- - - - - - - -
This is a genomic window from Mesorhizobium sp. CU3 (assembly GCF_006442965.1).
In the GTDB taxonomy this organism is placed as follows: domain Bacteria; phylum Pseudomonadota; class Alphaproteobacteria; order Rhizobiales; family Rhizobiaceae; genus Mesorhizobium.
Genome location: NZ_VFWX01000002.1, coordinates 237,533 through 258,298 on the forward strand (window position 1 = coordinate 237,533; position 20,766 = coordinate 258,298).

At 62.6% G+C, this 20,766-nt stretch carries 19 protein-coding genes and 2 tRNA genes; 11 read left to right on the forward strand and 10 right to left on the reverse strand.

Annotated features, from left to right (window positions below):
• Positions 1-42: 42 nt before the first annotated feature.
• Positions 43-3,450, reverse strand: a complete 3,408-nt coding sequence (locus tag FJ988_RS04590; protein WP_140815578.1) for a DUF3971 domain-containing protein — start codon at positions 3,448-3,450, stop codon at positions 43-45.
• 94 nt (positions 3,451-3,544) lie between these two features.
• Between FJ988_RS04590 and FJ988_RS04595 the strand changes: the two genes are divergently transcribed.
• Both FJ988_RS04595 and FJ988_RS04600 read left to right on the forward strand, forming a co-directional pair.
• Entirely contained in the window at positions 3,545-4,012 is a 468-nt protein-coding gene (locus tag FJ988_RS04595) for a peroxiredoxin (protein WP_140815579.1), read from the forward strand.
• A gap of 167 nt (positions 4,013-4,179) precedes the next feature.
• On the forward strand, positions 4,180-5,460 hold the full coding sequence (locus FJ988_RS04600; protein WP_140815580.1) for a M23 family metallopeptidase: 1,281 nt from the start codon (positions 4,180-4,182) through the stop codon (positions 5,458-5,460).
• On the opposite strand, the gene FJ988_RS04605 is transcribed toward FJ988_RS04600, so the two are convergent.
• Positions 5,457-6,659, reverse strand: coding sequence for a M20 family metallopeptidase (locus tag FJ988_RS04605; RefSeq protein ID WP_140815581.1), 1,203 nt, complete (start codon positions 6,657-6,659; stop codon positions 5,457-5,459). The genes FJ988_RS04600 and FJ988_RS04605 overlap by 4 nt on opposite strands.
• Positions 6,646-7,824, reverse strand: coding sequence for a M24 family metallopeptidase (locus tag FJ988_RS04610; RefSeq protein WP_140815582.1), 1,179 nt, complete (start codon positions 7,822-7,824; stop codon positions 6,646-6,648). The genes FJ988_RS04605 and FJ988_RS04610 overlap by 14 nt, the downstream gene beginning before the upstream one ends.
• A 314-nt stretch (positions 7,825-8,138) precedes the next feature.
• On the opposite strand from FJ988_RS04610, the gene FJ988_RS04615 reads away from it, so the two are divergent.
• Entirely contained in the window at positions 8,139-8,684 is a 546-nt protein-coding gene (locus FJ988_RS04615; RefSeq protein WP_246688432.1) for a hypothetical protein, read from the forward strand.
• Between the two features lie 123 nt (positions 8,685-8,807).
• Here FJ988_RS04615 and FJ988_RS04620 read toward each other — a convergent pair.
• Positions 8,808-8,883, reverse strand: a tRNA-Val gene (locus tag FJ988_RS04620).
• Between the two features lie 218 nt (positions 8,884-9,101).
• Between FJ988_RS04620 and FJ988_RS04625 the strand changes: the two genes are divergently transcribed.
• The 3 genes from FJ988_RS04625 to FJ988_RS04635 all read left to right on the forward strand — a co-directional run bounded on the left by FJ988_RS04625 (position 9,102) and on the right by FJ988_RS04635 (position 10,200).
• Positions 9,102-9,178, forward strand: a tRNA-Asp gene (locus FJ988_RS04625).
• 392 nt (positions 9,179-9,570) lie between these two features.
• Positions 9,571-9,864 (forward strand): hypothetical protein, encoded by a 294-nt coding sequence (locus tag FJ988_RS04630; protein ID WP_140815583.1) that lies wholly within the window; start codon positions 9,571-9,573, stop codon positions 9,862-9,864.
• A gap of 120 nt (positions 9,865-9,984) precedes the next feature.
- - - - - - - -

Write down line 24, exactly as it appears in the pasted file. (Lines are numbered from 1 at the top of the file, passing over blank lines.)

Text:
• Between FJ988_RS04620 and FJ988_RS04625 the strand changes: the two genes are divergently transcribed.